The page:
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Open interest in India’s S&P CNX Nifty Index futures declined to a five-year low as investors held off taking new bets after government data showed Asia’s third-biggest economy is slowing.
Open interest, or the number of contracts outstanding, in the Nifty futures on the National Stock Exchange of India Ltd. totaled 321,725 on June 1, the lowest since Feb. 2, 2007, data compiled by Bloomberg show. It was at 338,313 yesterday. The index rose 0.3 percent to 4,863.3 at close in Mumbai.
A private survey showed on June 1 that manufacturing in India slowed, a day after the government said economic growth slowed to a nine-year low in the March quarter. Foreign funds turned net sellers of domestic shares for a second month in May, reducing their holdings by $273 million, data from the market regulator show.
“Weak economic conditions are weighing on sentiment and affecting investments in stocks,” Siddarth Bhamre, head of derivatives at Angel Broking Ltd., said by phone from Mumbai. “Investors are scared to take longer-term bets.”
The value of futures contracts held by foreign investors was 67.54 billion rupees ($1.2 billion) on May 31, the lowest level since February 2009, the data show. It was at 78 billion rupees yesterday.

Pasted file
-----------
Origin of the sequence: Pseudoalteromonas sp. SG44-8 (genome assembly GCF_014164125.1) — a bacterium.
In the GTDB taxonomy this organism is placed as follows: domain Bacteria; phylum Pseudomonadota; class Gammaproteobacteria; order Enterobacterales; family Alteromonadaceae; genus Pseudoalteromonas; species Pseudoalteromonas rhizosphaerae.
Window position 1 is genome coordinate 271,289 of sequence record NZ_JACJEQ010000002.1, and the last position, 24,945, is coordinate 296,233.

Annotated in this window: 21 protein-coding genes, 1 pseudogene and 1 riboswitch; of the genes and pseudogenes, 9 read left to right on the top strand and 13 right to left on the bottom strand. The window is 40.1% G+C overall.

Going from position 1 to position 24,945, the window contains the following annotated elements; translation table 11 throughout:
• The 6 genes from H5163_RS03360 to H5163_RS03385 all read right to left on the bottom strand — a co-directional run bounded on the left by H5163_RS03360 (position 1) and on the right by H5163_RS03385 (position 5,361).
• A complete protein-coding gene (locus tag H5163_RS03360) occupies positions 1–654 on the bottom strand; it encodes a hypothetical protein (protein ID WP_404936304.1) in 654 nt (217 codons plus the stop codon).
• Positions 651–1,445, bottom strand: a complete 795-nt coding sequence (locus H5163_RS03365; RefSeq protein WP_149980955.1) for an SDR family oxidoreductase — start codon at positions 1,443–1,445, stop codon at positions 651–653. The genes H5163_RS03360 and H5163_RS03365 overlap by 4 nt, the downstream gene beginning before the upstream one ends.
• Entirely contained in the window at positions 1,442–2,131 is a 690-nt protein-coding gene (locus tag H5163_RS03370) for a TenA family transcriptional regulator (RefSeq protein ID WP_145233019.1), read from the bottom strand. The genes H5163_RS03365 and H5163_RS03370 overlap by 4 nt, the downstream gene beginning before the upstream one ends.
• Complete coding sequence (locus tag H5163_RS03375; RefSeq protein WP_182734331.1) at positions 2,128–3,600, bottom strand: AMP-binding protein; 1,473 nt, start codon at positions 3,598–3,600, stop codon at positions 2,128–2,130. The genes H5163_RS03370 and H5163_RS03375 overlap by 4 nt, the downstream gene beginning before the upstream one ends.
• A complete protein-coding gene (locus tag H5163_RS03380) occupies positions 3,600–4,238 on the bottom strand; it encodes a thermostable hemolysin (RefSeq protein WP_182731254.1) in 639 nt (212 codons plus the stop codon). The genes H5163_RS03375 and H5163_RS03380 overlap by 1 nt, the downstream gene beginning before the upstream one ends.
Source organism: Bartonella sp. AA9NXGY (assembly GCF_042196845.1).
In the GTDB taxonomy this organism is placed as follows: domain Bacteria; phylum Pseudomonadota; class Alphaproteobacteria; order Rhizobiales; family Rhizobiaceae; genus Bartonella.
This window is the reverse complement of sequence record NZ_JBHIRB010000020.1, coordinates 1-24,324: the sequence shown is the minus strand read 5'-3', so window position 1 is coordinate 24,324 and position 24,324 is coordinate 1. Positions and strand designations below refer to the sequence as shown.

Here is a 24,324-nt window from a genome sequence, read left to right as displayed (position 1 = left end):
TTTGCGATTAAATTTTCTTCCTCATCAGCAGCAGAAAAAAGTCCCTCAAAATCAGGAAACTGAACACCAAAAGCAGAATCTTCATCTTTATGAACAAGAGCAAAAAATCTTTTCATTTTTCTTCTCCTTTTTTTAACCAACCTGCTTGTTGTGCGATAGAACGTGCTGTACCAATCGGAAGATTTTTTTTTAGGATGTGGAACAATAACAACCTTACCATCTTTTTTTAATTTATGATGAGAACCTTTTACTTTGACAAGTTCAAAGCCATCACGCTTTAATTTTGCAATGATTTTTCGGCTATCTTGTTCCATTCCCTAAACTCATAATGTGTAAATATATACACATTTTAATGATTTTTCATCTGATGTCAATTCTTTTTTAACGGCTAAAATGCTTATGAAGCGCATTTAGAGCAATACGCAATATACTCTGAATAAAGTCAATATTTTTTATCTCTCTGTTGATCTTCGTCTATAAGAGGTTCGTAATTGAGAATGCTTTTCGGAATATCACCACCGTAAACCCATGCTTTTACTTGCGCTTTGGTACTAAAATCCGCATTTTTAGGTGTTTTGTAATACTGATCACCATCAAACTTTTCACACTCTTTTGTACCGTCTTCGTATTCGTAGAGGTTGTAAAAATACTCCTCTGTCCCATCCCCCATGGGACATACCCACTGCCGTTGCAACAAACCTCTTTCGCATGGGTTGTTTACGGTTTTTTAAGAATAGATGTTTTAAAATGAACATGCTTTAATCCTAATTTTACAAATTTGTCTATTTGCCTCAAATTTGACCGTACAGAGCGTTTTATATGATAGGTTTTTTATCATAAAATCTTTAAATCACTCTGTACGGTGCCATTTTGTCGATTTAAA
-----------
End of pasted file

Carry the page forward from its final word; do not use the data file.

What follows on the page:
While trading bets have dropped locally, open interest in Nifty index futures traded on the Singapore Exchange Ltd. (SGX) has climbed after India in March proposed to introduce the General Anti-Avoidance Rule, or GAAR, to curb evasion of taxes through misuse of tax treaties. The government last month delayed the plan by a year after the proposal stoked concern foreign flows to the country will decline.
“While GAAR has been deferred it is there in the back of mind of some investors,” Angel Broking’s Bhamre said. “GAAR is not applicable in Singapore and some investors may prefer to trade Nifty futures there because the market has more matured participation and liquidity.”
Open interest in Nifty futures traded in Singapore totaled 278,974 yesterday, up from 237,376 on March 30, data compiled by Bloomberg show. Each SGX futures contract equals two traded on the Mumbai-based National Stock Exchange. SGX began trading Nifty futures in 2005.
The 50-stock Nifty index fell 13 percent from its Feb. 21 peak as the rupee fell 6 percent versus the dollar last month, Asia’s worst-performing currency.
India’s record trade deficit “has weakened our balance of payments and the rupee is beginning to fall, as a consequence of which overseas investors are staring at losses and pulling out,” P. Jayendra Nayak, chief executive officer of Morgan Stanley (MS) India, told Bloomberg UTV yesterday. The withdrawals weaken the currency further and “it is important that we have a policy that gets us out of these vicious cycle,” he said.
The total derivatives turnover on the National exchange totaled 798 billion rupees on June 1, the lowest level since May 14, and reached 815 billion rupees yesterday, according to data compiled by Bloomberg.
The Nifty has climbed 5.2 percent this year and trades at 12 times estimated profits, the lowest level in more than three years. That compares with a multiple of 9.7 times for the MSCI Emerging Markets Index.
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